Measure carrier performance. “In the old days, if I was in a warehouse looking at carrier performance on the inbound leg, I’d keep records that were often not granular enough to tell the full story,” thus hampering evaluation of a carrier’s performance, Steve Banker explains. “With an event management system, you can have an events notification triggered when the carrier reaches a key supplier’s site, when the trailer is loaded, when it reaches your yard, and when you finish unloading the trailer. You now have a much better understanding of what is actually happening.
“The SCEM tool will enable you to break down how often the carrier was late picking up or was delayed at the carrier dock, in-transit, or at your own dock.”
Such detailed event management data, coupled with supply chain performance management tools, can enable you to “do a root cause analysis of where the problems are in the supply chain,” Banker says. “With that data, you can tighten up the supply chain,” whether in the warehouse or on the inbound or outbound side.
Provide historical views. Some visibility tools provide real-time visibility of information only. “You also need visibility of performance over time so you can perform analysis, drive continuous improvement, and attain corporate objectives,” says Banker. An online performance measurement tool, for example, would enable you to drill down and understand why your Atlanta distribution center has a perfect order percentage of 84 percent, while the Raleigh DC comes in at 95 percent.
Managing across the network. “Many companies that implemented warehouse management systems some time ago are now looking to move beyond thinking of their distribution networks as islands of individual facilities,” Dan Gilmore says. These companies, which have already gained savings and efficiencies by automating their warehouses, “are looking for the next level where they can drive out costs and increase customer satisfaction.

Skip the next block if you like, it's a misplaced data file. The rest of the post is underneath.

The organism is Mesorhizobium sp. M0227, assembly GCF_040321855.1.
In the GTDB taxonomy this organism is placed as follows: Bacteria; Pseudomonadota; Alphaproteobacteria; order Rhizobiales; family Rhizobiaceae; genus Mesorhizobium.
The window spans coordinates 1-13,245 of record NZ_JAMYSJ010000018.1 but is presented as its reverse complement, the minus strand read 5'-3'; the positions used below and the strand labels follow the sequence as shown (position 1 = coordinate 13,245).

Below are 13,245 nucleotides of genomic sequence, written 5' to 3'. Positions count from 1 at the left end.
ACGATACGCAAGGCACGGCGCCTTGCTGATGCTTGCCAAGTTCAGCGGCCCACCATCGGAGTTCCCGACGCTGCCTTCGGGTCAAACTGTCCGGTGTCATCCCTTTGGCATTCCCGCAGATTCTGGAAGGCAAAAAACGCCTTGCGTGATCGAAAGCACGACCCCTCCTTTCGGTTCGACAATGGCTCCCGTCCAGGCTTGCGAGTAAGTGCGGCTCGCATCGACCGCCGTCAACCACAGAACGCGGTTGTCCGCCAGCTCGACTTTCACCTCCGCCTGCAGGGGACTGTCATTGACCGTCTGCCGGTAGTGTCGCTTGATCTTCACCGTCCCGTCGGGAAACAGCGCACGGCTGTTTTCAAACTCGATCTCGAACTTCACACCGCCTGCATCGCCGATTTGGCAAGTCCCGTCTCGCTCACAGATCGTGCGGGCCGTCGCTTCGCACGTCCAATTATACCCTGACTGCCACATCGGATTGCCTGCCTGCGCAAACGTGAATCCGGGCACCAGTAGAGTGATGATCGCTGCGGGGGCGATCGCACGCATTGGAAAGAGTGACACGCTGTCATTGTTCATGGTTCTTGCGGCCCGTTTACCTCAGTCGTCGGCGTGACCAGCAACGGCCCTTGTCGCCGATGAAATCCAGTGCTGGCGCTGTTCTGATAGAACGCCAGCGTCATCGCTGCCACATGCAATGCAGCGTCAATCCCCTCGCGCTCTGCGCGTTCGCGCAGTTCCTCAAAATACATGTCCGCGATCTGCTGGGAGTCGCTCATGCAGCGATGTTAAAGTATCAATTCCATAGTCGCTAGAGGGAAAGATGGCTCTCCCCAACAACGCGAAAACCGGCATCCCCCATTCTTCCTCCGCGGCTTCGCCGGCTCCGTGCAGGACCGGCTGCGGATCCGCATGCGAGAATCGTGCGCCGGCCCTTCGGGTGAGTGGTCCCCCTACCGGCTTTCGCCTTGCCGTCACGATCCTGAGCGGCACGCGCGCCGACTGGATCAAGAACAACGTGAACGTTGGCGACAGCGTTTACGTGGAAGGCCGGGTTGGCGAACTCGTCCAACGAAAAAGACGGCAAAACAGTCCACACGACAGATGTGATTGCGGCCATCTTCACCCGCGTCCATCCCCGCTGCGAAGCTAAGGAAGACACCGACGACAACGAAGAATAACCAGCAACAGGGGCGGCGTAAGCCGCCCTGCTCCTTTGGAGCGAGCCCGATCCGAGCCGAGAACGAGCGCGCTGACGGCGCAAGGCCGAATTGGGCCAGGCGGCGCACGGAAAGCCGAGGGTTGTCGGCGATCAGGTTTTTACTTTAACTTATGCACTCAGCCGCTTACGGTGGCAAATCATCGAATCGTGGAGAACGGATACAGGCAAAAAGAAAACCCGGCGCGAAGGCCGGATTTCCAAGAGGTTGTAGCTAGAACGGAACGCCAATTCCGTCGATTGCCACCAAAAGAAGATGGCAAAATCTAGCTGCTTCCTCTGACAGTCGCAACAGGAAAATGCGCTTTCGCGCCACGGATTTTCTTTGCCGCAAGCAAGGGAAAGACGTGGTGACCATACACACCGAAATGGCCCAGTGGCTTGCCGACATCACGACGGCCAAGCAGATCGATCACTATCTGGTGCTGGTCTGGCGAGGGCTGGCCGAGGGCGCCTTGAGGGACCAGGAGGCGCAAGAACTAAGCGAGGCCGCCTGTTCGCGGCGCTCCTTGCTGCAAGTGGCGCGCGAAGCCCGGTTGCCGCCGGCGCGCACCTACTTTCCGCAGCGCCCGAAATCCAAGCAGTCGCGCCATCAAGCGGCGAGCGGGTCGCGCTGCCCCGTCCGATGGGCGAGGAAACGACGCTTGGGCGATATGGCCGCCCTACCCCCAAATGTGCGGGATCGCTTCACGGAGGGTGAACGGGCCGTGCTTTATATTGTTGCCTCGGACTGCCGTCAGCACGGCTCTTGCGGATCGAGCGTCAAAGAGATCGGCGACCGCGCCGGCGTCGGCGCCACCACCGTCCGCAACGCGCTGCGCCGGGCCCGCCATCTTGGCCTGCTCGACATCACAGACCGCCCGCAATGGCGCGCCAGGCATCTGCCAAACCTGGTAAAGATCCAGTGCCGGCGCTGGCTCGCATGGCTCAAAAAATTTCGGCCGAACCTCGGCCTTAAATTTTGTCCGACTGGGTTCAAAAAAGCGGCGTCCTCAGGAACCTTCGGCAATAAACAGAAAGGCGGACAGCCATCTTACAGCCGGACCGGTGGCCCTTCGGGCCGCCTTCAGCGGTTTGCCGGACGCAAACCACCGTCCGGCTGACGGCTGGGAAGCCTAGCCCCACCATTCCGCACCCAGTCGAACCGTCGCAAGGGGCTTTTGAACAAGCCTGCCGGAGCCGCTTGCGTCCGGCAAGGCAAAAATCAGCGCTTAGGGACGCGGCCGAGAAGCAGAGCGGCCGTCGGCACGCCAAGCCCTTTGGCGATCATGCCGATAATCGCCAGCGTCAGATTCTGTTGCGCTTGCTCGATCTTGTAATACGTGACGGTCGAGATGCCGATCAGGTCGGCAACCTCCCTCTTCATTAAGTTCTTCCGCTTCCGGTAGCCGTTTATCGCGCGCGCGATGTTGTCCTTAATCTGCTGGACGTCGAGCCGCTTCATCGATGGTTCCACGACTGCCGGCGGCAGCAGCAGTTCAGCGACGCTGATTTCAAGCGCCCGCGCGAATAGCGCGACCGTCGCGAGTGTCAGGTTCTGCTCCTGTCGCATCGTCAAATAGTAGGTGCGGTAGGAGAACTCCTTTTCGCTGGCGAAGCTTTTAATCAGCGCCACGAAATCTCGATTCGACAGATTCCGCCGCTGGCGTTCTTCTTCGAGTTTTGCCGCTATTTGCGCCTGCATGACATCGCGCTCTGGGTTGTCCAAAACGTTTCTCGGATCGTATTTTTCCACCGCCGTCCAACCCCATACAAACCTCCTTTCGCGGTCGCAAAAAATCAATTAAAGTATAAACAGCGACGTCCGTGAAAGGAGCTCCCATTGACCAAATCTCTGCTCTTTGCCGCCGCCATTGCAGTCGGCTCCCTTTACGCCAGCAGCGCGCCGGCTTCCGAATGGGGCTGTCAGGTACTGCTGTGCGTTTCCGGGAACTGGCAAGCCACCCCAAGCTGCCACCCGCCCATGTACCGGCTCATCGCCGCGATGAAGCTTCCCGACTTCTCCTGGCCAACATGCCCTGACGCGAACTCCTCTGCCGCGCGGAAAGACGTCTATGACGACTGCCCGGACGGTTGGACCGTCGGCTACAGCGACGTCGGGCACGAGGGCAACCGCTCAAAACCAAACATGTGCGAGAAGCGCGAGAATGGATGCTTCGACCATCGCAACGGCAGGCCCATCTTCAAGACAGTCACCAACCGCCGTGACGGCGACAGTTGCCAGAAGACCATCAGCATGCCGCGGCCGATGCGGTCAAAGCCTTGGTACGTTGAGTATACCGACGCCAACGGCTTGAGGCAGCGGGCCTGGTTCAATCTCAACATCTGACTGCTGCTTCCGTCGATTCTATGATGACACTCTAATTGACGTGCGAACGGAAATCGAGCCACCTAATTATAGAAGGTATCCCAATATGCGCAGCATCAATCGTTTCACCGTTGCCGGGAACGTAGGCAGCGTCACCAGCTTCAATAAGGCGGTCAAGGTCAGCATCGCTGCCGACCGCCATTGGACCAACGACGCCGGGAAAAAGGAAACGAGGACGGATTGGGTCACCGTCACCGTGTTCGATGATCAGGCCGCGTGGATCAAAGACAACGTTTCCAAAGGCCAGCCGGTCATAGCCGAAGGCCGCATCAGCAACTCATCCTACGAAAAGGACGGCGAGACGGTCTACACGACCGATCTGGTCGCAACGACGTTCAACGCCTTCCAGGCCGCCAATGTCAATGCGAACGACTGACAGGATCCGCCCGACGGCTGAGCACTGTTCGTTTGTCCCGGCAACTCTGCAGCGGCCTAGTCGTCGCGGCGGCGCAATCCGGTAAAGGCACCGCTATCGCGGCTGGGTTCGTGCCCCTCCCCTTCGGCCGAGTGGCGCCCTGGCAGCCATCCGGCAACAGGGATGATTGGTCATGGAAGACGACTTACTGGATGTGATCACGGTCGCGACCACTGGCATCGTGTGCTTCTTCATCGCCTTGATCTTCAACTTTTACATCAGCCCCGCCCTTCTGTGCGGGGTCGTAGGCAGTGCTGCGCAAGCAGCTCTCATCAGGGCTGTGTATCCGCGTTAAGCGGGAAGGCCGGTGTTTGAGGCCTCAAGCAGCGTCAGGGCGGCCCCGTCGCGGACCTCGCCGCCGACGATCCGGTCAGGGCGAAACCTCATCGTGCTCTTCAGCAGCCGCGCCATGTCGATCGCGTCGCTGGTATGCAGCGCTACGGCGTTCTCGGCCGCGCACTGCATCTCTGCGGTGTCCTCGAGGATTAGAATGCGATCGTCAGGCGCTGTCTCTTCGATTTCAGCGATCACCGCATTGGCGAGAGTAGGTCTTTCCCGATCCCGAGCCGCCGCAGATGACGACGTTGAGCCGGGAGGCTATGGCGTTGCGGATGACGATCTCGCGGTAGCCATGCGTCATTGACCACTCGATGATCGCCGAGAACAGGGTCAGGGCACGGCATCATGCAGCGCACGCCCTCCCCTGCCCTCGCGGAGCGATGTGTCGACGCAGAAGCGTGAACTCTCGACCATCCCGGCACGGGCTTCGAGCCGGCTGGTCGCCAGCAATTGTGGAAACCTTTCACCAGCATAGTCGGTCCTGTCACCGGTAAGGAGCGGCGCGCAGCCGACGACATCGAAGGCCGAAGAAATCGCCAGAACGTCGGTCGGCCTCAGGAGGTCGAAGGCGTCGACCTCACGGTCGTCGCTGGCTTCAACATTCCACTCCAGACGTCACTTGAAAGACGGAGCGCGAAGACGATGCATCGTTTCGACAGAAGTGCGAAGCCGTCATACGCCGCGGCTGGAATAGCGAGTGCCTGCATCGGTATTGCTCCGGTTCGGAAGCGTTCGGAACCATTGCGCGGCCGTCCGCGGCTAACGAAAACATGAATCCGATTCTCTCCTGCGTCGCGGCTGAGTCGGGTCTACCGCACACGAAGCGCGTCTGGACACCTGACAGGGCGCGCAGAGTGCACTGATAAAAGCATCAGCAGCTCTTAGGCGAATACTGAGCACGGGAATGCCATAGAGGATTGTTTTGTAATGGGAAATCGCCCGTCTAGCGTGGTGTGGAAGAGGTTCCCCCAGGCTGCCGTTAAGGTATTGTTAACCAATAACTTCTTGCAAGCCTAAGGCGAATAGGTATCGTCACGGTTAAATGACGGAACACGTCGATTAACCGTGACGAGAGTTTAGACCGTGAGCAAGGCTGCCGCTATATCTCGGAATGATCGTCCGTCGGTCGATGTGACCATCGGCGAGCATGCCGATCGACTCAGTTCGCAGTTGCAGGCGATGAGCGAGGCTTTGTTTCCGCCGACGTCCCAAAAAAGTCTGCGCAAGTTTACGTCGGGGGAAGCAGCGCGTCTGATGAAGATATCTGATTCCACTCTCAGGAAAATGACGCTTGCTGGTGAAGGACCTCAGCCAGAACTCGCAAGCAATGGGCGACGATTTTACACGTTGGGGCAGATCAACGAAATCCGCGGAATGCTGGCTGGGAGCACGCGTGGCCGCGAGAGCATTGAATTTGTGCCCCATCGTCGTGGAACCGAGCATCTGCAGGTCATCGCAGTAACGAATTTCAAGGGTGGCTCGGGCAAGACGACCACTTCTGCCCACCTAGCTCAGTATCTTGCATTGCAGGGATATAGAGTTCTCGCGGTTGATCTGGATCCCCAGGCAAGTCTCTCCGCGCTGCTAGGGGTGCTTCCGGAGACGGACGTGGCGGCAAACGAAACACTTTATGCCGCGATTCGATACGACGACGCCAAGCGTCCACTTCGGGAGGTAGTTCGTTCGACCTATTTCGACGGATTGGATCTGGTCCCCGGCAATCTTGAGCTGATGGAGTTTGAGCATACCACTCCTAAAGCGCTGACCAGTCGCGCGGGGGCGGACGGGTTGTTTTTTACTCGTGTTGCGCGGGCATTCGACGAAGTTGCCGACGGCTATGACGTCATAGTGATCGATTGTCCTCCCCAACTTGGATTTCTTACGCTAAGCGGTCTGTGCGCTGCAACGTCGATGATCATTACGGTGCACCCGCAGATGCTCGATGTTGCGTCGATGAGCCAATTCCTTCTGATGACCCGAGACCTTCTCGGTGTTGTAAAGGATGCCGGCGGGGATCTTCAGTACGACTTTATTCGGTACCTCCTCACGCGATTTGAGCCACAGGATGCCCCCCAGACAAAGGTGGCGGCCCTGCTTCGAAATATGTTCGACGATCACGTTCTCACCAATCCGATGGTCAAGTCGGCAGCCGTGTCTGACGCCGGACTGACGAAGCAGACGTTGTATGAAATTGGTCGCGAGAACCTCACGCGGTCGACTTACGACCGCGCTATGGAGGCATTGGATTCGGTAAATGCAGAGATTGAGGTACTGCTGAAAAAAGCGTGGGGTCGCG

“The majority of companies don’t have a real-time window into their inventory and orders across their distribution network,” he says. “As a result, they’ve developed pockets of inventory across the network. While they might have the right amount of inventory in the network, it’s consistently in the wrong place at the wrong time.” Looking across the network will enable a company to redeploy its inventory to where it’s needed.
Are visibility and SCEM tools the Holy Grail? No, but, observers say, by letting others see into and out of the warehouse, they’ll help you improve supply chain operations, reduce costs, and increase customer satisfaction—all by opening a window into the warehouse.
Core Process Elements of SCEM
Here are the core process elements of supply chain event management as identified by AMR Research:
Monitor. Provides ongoing information about supply chain events, including the current status of inventory, orders, shipments, production, and supply.
Notify. Helps to support real-time exception management through alert messaging, proactively warning a decisionmaker if an action must be taken or if a trend is emerging.
Simulate. Supports decisionmaking by assessing what will happen if specific actions occur or recommends that an action be taken based on response to an event or trend analysis.
Control. Lets a decisionmaker change a previous decision or condition, such as diverting a shipment or expediting an order.
Measure. Provides measurements, often Key Performance Indicators (KPIs) and metrics, for assessing how well the supply chain performs, past and present.
Source: The Report on Supply Chain Management, February 2002, ©2002, AMR Research Inc.
Beware of Bad Data
Data quality can be a challenge when sharing information. While information is important, “just getting the data isn’t enough,” notes John Pindred, vice president/treasurer of ShopKo Stores Inc., a Green Bay, Wisc.-based discount retailer.
“The quality of the information received must be verified or it’s useless. If our transportation service providers don’t enter the correct information about our shipments in transit, we might as well not get the information at all.”
“It’s hard enough to get good data quality working within the four walls of the warehouse,” observes Celarix’s Pieri. “It’s even harder when you’re working outside the four walls.”
Seemingly small problems—such as a lower case instead of a capitalized letter, or a forward instead of a reverse slash—can have a huge impact.
“Data quality is a big problem,” Pieri says. “My feeling is that you’d probably get around 50 percent of information that’s usable without a data quality effort.”
By adding technology-based data cleansing capabilities—including sophisticated rules and resolution tools—a company can increase its usable data between 75 and 80 percent. Celarix has begun offering data management services to integrate with its technology-based data cleansing capabilities, which Pieri says can boost data quality to 95 percent or more.